The real-time, film commentary podcast about films (or film aspects) that may have been overlooked. This podcast is intended to be played alongside the film in question, as you watch.
Babette's Feast (1987)
Jules: Do we deceive ourselves when we attempt to distinguish the sacred from the carnal? A small film made in a small village in a small (for Scandinavia) country seeks answers, as do we.
David: When a fortress of encrusted ascetic piety and propriety suffers an unexpected incursion of fabulous french cuisine, something more than its inhabitants' impoverished taste buds cracks open. Rather than the conflict against which the god-fearing community steels itself, Babette's state-of-the-art feast triggers a cathartic synthesis of sensory and spiritual joy, to the great elevation of all concerned.
Only Lovers Left Alive (2013)
David: The perenniality of the vampire genre derives from its capacity for reinvention. Its form mimics its content in similar fashion to the zombie genre, transcending death. Here, the immortality of Jarmusch’s vampire couple is a perfect foil for retrophile hipsterism. They are aficionados of a lapsed cutting edge – analog technologies, first edition guitars, a dash of Tesla tech for colour and in the garage is a perfectly-poised-between-eras XJS Jaguar. They disdain contemporary ephemera and are content to await its fall. Only Lovers Left Alive takes its time. It may irritate some but bewitch others, who will return to bask in its sunless, bohemian langour.
Jules: Are vampire tropes a means or an end? Is the grand tradition of vampire fiction standing for nothing other than itself? Is it a debasement of said grand tradition to use vampirism as a metaphor, for themes like drug addiction, sexual obsession, metal illness, or mere aristocratic fecklessness? Or can a vampire picture possibly be nothing more than a cosy suburban story of rekindled love between senior citizens? The beautifully titled Only Lovers Left Alive ponders and enacts these and other questions to a delightful and confounding conclusion.
Last Year at Marienbad (1961)
Film commentary track for Last Year at Marienbad (1961).
The Hill (1965)
David: When a military prison devoted to regimentation, correction and the rebuilding of wayward units fails to manage its own, the hierarchy of power turns upon itself. As those who covet power scramble to avoid responsibility, repercussions twist and twist again into a Rubic’s cube of blame and counter blame. We salute the departing Sean Connery with this not-quite-obscure-but-lesser-known anti-Bond vehicle directed by Sydney Lumet.
Jules: A rare pleasure for those interested in well-constructed plots and characters who are just complex enough to support the dramatic conceit. Adroit and affecting work from all, especially Connery.
Jules: Is it possible to make a film about vampires that is not a vampire film? The genre is perennial, with familiar tropes that filmmakers endlessly adjust to achieve varied ends. Power, class struggle, sex, death, eternal life and eternal damnation; each theme intersects vividly across the genre. Neil Jordan seeks transcendence for his antiheronies, from their plight, and their genre within film, with some success.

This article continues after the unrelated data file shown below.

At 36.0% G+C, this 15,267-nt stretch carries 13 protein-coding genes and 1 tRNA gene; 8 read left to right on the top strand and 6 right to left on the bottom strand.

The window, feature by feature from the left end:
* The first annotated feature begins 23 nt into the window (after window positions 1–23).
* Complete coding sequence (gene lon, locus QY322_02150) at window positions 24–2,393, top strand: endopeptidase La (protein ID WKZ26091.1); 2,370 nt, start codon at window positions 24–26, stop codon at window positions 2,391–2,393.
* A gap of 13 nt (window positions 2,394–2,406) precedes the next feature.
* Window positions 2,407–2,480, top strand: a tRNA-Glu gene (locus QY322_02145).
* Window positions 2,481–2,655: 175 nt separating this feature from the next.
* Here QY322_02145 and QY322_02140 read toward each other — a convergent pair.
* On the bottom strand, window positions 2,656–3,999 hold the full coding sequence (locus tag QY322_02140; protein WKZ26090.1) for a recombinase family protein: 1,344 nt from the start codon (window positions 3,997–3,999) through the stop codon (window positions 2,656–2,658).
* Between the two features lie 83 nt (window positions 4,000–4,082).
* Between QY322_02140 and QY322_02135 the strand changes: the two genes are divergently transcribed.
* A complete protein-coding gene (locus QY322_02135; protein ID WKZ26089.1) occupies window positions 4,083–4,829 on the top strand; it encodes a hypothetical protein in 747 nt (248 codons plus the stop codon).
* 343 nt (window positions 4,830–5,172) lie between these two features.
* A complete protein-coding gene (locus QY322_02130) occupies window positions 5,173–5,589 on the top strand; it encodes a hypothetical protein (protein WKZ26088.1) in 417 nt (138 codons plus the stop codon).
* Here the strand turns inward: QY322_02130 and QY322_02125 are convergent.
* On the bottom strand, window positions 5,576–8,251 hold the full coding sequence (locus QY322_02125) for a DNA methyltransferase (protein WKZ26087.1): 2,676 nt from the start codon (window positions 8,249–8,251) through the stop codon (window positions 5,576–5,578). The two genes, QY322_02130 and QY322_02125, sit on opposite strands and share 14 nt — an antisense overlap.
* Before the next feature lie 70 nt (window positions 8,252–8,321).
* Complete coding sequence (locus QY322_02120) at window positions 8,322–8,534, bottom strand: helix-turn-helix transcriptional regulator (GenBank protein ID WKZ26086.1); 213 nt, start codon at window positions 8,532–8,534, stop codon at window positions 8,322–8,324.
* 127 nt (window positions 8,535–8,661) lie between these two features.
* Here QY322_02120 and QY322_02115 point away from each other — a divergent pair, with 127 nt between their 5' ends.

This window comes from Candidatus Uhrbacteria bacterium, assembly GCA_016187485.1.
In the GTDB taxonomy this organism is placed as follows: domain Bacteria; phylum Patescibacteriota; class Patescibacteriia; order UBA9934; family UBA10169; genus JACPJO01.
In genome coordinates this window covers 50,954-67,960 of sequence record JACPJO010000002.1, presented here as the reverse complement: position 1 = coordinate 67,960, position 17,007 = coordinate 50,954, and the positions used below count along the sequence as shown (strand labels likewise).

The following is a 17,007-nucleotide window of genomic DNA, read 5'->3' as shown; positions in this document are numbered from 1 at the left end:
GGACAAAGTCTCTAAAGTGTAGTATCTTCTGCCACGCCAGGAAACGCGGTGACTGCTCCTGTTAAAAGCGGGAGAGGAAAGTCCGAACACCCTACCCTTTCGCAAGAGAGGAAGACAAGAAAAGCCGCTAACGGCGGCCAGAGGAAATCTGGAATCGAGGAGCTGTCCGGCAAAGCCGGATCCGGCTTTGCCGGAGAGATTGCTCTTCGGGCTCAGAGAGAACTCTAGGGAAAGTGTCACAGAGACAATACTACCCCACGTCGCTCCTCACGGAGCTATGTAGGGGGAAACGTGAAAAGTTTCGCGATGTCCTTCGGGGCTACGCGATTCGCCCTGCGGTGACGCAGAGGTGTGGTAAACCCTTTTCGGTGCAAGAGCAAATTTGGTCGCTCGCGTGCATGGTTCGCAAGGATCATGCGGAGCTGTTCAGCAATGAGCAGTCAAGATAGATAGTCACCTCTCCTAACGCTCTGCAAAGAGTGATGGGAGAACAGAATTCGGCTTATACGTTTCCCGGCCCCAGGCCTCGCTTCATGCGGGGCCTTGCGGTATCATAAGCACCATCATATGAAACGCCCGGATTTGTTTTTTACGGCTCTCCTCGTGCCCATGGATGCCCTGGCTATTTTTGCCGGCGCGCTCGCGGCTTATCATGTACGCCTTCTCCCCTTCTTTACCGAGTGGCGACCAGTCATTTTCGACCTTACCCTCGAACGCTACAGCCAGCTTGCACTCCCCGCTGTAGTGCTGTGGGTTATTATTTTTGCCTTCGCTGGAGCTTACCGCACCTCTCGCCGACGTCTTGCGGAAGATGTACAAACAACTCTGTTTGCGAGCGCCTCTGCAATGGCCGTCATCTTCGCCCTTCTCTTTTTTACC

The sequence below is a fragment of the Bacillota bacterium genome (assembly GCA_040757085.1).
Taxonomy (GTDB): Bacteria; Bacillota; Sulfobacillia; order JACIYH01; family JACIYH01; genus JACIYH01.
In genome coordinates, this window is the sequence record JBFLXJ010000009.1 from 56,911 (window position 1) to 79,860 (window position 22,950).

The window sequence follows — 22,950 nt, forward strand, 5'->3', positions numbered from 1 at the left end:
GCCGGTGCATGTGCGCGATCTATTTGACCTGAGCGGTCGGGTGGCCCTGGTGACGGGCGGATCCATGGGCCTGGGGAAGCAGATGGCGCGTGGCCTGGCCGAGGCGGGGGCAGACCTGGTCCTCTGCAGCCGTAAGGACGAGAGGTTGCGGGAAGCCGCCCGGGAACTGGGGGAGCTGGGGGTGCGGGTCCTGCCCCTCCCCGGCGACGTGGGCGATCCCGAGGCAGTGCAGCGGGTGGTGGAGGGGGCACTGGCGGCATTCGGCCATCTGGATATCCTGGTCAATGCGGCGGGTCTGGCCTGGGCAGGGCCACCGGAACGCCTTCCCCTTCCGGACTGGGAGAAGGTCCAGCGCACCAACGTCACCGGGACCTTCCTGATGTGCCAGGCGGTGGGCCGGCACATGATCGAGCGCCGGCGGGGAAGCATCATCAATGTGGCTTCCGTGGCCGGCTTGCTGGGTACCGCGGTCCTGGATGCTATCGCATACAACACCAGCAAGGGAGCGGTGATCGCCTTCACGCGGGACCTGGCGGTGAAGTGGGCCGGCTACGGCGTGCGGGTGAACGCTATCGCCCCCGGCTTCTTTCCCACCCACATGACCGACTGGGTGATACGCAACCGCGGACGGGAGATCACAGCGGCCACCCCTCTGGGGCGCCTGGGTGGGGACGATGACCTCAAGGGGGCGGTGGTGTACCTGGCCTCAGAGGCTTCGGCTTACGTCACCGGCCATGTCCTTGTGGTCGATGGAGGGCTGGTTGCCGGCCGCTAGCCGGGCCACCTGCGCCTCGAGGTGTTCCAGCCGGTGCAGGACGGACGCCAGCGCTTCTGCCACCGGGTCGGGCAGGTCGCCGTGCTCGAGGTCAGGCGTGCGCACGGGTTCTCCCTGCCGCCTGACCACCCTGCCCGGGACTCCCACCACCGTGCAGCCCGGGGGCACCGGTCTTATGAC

David: At the heart of many a vampire story sits the dramatic tension between desire or love and the hunger to devour, and next to that the ultimate existential question - would immortality be a prize or a curse? Neil Jordan’s third foray into romantic horror and his second vampire-duo story (after Interview With The Vampire - 1994) this time with a gender flip, wanders among some interesting themes, though perhaps with more convolution and less art than it could have done.
The Charge of the Light Brigade (1968)
David: A black satire perhaps running overlong with other ideas. It presages a spate of dark, disillusioned and memorably bleak films from the following year 1969. What does this say about the realities of 1968? The swinging 60s was as dead as the Summer of Love and the young boomers came out of it a cynical lot. This telling of the famous doomed British cavalry charge overviews the production of cannon fodder, from street urchins to gold-buttoned mounties of imperial glory and, with one blunder from overconfident under-experienced aristocrats of bought rank, into the valley of death. A reminder that war is most famous for its disasters. A stellar 60s British cast is present, featuring what must be Trevor Howard’s greatest role.
Jules: Is warfare a matter of duty, ambition, or efficient management? Tonal confusion meets tragicomedy in this anti-war epic.
Listening to the demonlover episode. Love the relaxed tone of this podcast, the commentary is insightful but not pretentious or overly academic. Same way I would discuss a film with my friends, so cozy. Also the bizarre chronology of the episodes is borderline experimental, a chunk in 2014, a long hiatus with an odd ep here and there, then a continuation in 2020. Very interesting! Looking forward to listening more